Friday, June 2, 2023

Centre to put 7.5 cr people with diabetes, hypertension on standard care by 2025

The health ministry on Wednesday launched an ambitious initiative of screening and putting 75 million people with hypertension and diabetes on ‘standard care’ by 2025 to mark the World Hypertension Day. It was announced at the G20 co-branded event “Accelerating the Prevention and Management of Hypertension and Diabetes” organised by the ministry and the World Health Organisation (WHO).
Highlighting the innovative scheme, Dr V K Paul, NITI Aayog Member (Health) stated that it will be the largest expansion of NCDs (non communicable diseases) in primary healthcare programme in the world with a community based approach starting at the primary healthcare level.
This indicates clear resolve of the government to address NCDs by allocating resources, capacity enhancement, mobilisation and multi-sectoral collaboration, he said. In addition to the 75/25 initiative, the ‘Shashakt Portal’ was launched for training 40,000 primary healthcare medical officers on standard treatment work flow for NCDs initiated to realise healthcare services closer to the community.
The revised operational guidelines of the National Programme for Prevention and Control of Non-Communicable Diseases (NP-NCD) were also released with the aim of much wider coverage.
“Under the leadership of Prime Minister Narendra Modi, India is determined to become a developed nation in the next 25 years in the Amrit Kaal. Towards this goal, India is making efforts to achieve results in social indicators like life expectancy, maternal mortality rate, and NCDs at par with developed nations,’’ he stressed.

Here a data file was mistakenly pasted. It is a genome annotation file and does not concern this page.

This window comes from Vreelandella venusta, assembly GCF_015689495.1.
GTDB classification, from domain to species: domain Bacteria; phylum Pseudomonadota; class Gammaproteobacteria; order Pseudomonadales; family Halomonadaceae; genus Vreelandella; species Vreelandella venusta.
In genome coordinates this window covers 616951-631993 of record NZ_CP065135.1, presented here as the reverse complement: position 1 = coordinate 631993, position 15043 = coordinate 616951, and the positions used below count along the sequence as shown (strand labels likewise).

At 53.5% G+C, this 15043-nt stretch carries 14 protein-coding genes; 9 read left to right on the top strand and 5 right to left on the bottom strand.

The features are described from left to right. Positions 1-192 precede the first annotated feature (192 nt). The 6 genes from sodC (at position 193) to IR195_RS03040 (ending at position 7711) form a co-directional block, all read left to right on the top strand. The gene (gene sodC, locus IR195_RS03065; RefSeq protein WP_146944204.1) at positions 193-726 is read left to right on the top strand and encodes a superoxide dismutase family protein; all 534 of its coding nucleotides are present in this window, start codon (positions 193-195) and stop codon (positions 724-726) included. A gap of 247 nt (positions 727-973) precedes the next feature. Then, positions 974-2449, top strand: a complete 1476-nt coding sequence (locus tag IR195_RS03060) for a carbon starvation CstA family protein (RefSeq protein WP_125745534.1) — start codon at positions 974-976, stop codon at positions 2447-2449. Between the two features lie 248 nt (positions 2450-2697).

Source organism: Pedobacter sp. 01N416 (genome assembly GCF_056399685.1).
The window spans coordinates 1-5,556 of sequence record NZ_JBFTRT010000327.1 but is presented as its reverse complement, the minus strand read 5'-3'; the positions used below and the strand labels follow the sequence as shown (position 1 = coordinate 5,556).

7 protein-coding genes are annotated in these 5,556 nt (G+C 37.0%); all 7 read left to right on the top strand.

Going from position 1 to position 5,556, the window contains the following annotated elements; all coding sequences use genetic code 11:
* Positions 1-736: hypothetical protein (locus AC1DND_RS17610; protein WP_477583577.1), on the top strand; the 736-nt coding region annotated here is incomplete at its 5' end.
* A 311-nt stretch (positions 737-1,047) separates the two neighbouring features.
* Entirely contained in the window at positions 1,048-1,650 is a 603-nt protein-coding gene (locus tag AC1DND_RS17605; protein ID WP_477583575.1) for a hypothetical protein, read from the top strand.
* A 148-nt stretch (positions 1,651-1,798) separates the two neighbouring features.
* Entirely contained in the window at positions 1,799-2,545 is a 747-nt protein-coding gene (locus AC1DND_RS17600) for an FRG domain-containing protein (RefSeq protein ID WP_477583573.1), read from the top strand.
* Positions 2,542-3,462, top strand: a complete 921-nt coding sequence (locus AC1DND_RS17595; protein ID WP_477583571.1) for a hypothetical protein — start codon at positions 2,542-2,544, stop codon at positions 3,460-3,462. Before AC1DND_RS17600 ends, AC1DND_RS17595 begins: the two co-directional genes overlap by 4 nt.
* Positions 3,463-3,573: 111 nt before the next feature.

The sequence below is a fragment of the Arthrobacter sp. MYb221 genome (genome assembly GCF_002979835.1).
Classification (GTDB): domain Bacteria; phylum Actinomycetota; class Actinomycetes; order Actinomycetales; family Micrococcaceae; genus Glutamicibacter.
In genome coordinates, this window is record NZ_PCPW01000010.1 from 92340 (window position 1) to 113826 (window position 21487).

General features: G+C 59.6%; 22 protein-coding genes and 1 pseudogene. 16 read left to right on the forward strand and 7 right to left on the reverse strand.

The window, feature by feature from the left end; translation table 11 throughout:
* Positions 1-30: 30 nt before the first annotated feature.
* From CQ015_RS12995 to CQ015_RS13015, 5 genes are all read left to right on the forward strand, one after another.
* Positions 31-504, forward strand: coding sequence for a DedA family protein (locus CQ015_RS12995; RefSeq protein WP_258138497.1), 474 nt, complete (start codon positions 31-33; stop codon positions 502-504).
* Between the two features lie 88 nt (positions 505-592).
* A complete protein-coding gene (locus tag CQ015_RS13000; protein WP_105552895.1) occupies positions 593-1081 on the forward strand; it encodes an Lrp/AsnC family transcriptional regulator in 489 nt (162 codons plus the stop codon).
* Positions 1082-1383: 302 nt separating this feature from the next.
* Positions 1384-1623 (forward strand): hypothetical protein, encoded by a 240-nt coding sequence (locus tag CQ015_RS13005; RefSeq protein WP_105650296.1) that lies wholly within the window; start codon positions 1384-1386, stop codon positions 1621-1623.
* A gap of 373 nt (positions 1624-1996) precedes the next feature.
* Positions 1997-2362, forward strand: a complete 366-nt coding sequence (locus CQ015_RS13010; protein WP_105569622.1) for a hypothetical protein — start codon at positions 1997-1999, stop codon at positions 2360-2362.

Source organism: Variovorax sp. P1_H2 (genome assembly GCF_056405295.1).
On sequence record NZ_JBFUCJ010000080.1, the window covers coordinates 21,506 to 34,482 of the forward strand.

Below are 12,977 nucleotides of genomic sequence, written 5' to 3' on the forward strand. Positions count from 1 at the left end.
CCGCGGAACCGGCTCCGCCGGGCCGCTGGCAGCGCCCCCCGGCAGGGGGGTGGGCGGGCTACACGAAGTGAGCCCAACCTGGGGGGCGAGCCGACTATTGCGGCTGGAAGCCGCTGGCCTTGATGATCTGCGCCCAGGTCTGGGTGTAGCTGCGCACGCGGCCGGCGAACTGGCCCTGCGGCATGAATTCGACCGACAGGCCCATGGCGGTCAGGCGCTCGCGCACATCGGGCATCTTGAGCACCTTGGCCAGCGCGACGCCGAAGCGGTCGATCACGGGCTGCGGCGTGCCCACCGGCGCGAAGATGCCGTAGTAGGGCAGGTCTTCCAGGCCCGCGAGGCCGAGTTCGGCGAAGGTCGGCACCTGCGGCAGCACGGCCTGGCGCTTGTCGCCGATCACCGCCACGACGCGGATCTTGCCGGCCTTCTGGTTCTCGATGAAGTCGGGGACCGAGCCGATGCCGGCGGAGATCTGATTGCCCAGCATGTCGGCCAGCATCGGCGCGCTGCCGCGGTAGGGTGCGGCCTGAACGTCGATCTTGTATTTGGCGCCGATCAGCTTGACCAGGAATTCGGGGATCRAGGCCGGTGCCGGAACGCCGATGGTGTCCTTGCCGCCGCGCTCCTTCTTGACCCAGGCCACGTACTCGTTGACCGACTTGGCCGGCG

The outcome budget document of Union Budget 2023-2024 has for the first time introduced hypertension and diabetes treatment as output indicators, reflecting the government’s commitment to scale-up hypertension and diabetes coverage services.
Paul also mentioned that the battle against NCDs have to be fought through the primary healthcare level and pointed out that India has created a platform to fight the menace through the creation of more than 1.5 lakh HWCs and operationalisation of telemedicine and digital health services.
To accelerate the prevention and management of hypertension, Paul urged state teams to adhere to all SOPs, especially the screening SOPs correctly at the grassroots since screening is the bedrock of successful management of any disease.
However, he noted that only screening is not enough. “Detection should lead to outcomes,’’ he said urging all stakeholders to ensure that at least 80 per cent of the diagnosed people are under treatment. The need for private sector engagement in this effort and the contribution of academic and research sector in creating models and different building blocks for achieving the ambitious targets were also emphasised.
Paul also emphasised that greater effort should be put in prevention which includes lifestyle changes through eating good food, exercising and other wellness practices. He highlighted the need for a Jan Andolan to make this effort more visible through community participation; and on the need for countries to work together and share each other’s successes in the spirit of “One Earth, One Health”.


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